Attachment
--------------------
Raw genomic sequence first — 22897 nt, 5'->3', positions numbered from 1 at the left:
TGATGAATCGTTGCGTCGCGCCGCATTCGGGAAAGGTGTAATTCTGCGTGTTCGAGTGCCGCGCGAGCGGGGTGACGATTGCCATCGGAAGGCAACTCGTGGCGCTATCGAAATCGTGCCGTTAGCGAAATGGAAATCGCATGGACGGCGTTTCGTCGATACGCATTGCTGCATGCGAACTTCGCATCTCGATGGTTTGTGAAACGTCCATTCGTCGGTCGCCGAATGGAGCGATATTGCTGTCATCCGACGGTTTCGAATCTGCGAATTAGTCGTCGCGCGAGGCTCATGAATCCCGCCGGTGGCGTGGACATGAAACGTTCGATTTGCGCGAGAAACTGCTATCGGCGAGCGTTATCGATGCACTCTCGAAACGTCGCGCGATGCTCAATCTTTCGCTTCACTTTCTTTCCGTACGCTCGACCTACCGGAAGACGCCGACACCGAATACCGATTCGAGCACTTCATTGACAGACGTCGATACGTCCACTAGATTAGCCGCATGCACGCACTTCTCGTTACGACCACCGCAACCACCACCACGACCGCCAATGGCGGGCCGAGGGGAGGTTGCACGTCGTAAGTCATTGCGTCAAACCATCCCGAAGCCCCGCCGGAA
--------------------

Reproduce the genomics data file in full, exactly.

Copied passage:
Raw genomic sequence first — 22897 nt, 5'->3', positions numbered from 1 at the left:
TGATGAATCGTTGCGTCGCGCCGCATTCGGGAAAGGTGTAATTCTGCGTGTTCGAGTGCCGCGCGAGCGGGGTGACGATTGCCATCGGAAGGCAACTCGTGGCGCTATCGAAATCGTGCCGTTAGCGAAATGGAAATCGCATGGACGGCGTTTCGTCGATACGCATTGCTGCATGCGAACTTCGCATCTCGATGGTTTGTGAAACGTCCATTCGTCGGTCGCCGAATGGAGCGATATTGCTGTCATCCGACGGTTTCGAATCTGCGAATTAGTCGTCGCGCGAGGCTCATGAATCCCGCCGGTGGCGTGGACATGAAACGTTCGATTTGCGCGAGAAACTGCTATCGGCGAGCGTTATCGATGCACTCTCGAAACGTCGCGCGATGCTCAATCTTTCGCTTCACTTTCTTTCCGTACGCTCGACCTACCGGAAGACGCCGACACCGAATACCGATTCGAGCACTTCATTGACAGACGTCGATACGTCCACTAGATTAGCCGCATGCACGCACTTCTCGTTACGACCACCGCAACCACCACCACGACCGCCAATGGCGGGCCGAGGGGAGGTTGCACGTCGTAAGTCATTGCGTCAAACCATCCCGAAGCCCCGCCGGAA